WHO'S DRIVING: sound clips

Driving West
Snake Eyes

the "WHO'S DRIVING?" page


"Who's Driving" came into being because our van broke down. It is just that simple.

Vans are a big part of the life of any touring band. Playing twenty-some shows a month across America, driving six hours every day, transporting five tons of gear everywhere you go, a van becomes a key part of your existence.

In mid-1993 our old Chevy Sport van finally died--we knew its time had come when it started spitting blue flames a la Batmobile out of its exhaust pipe in Steamboat Springs, Colorado. Needing a new vehicle, we approached our pal Mango, the guy from Landmark Distibution who was then distributing our first album, "Bag". We offered Mango a live album in exchange for a new van.

Providing the live album was no problem, since we had been taping most of our shows to DAT for about two years at that point. Along with our then sound man Dean Mullin, we first went through all the tapes to find the most listenable ones in terms of sound quality. Then we took a few weeks to narrow down the selection of material to where it was about an hour long (much to my regret, a killer version of the Beatles' classic "A Day In The Life" was left off at the last minute). Finally I wrote some liner notes, and Rob Sinclair (aka "Squibb") did an oil painting for the cover that depicted what else but a white van tooling down a mountain road. (Some of the band members observed that Rob's signature on the painting was so big that we should just title the album "Rob Sinclair".)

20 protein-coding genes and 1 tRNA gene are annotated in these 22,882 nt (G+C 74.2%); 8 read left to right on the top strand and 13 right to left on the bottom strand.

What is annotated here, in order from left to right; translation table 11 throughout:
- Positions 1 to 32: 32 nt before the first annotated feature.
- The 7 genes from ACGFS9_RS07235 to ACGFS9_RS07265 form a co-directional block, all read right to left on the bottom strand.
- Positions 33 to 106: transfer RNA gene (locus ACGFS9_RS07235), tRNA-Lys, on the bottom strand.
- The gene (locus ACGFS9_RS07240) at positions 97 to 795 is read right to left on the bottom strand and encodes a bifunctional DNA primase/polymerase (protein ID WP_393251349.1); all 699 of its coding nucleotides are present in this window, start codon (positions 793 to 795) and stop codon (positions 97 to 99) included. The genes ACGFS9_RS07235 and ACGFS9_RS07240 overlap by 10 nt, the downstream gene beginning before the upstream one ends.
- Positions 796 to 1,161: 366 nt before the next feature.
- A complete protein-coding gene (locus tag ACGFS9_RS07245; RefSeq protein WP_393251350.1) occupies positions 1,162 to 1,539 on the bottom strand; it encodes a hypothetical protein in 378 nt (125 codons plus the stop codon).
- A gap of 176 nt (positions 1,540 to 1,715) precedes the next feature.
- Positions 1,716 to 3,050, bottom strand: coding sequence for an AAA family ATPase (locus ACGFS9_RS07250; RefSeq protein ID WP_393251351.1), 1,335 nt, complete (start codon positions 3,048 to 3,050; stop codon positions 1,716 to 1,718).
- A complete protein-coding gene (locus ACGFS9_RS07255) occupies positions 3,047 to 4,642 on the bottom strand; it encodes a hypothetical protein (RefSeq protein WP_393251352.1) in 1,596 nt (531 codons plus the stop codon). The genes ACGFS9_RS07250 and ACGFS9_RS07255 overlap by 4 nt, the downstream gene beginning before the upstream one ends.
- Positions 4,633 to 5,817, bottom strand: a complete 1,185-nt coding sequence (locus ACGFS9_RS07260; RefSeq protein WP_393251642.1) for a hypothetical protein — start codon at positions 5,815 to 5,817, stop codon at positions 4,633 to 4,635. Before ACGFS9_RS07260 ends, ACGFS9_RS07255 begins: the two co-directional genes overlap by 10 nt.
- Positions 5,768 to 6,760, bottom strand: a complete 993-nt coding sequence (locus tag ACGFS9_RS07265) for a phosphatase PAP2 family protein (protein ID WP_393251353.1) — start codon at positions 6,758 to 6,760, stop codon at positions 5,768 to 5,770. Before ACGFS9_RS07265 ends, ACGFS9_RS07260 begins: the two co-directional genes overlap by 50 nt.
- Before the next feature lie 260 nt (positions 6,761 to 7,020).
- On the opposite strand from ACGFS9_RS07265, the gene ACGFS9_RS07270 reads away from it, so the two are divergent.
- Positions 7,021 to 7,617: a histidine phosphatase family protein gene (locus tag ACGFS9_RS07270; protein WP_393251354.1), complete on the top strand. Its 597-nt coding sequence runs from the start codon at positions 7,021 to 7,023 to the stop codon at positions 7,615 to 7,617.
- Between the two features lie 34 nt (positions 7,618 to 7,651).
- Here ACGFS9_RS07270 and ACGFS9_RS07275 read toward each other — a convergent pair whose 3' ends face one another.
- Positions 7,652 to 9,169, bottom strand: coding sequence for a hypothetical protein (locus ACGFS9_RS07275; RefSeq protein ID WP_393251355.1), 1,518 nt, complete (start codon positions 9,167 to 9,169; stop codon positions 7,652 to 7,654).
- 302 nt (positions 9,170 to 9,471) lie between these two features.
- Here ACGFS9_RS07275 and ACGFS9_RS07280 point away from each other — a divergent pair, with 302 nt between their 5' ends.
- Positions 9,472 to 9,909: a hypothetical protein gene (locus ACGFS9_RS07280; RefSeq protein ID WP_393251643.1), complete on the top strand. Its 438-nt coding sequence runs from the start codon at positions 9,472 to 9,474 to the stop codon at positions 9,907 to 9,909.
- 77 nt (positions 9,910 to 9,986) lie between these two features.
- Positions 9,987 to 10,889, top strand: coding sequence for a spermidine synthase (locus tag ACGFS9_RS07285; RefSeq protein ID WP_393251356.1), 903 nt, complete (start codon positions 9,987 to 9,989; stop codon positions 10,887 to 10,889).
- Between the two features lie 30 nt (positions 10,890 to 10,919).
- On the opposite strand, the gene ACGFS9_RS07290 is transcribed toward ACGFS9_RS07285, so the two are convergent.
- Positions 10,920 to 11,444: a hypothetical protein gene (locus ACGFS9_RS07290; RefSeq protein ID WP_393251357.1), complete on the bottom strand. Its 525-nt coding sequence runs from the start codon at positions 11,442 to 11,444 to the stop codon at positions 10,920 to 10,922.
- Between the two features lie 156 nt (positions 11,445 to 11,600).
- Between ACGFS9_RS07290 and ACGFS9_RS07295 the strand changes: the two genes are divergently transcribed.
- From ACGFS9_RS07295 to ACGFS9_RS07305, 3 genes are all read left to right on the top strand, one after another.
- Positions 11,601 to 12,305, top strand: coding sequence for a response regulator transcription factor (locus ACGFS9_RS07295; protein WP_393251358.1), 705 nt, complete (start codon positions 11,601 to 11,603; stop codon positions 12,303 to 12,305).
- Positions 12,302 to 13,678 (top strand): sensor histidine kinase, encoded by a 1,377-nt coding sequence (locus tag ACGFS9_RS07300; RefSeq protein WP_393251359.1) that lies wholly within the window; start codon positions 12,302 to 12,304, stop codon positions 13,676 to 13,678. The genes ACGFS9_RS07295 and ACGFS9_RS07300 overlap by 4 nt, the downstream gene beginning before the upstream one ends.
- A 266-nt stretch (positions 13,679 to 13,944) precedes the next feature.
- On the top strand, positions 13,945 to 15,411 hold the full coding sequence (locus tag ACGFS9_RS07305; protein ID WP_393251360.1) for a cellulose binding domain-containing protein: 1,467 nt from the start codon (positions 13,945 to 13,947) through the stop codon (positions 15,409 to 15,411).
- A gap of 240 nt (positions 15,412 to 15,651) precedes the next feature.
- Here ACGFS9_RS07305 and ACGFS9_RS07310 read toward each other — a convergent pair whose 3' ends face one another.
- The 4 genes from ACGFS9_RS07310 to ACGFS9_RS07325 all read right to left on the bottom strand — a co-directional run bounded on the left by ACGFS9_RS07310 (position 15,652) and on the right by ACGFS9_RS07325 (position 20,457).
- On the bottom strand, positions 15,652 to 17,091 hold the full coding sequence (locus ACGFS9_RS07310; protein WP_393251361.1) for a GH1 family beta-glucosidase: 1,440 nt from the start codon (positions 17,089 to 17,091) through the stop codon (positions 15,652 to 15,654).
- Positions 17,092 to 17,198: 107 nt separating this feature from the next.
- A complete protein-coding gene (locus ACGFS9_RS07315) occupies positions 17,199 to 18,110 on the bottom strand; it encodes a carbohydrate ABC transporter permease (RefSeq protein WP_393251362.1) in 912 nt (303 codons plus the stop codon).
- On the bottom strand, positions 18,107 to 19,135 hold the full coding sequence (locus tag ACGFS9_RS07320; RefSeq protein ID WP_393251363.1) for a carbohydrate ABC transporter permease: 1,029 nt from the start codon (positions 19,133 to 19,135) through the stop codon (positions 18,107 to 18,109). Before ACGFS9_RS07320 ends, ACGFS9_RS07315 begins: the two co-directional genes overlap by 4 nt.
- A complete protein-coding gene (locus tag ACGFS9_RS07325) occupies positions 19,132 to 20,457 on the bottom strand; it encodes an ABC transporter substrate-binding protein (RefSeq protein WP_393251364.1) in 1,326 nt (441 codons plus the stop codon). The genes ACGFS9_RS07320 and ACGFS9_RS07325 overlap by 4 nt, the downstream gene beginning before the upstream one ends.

Speaking of the title, it came from a GSW song that has never appeared on any album and is very rarely even played live. The song "Who's Driving" was a dark, David Lynch-inspired summary of some of our troubles and experiences shortly after moving into the upstate boondocks of Ossining, New York, where on off nights we would all gather in the living room to watch taped episodes of "Twin Peaks".

I have to be perfectly honest here and say that I don't really like "Who's Driving" (the album) that much, although many of our fans have told me they think it's the best thing we've done. The bootleg-level sound quality sort of bothers me, as well as the sloppiness of the jams, and the fact that you can plainly tell that the audiences were tiny at most of the shows! But what do I know, I'm just the guitar player. What I would like is another chance, now, to make a really great comprehensive GSW live album that would sound great, be a lot more focused than "WD", but keep all the looseness and energy.

But until that day comes, there's "Who's Driving".


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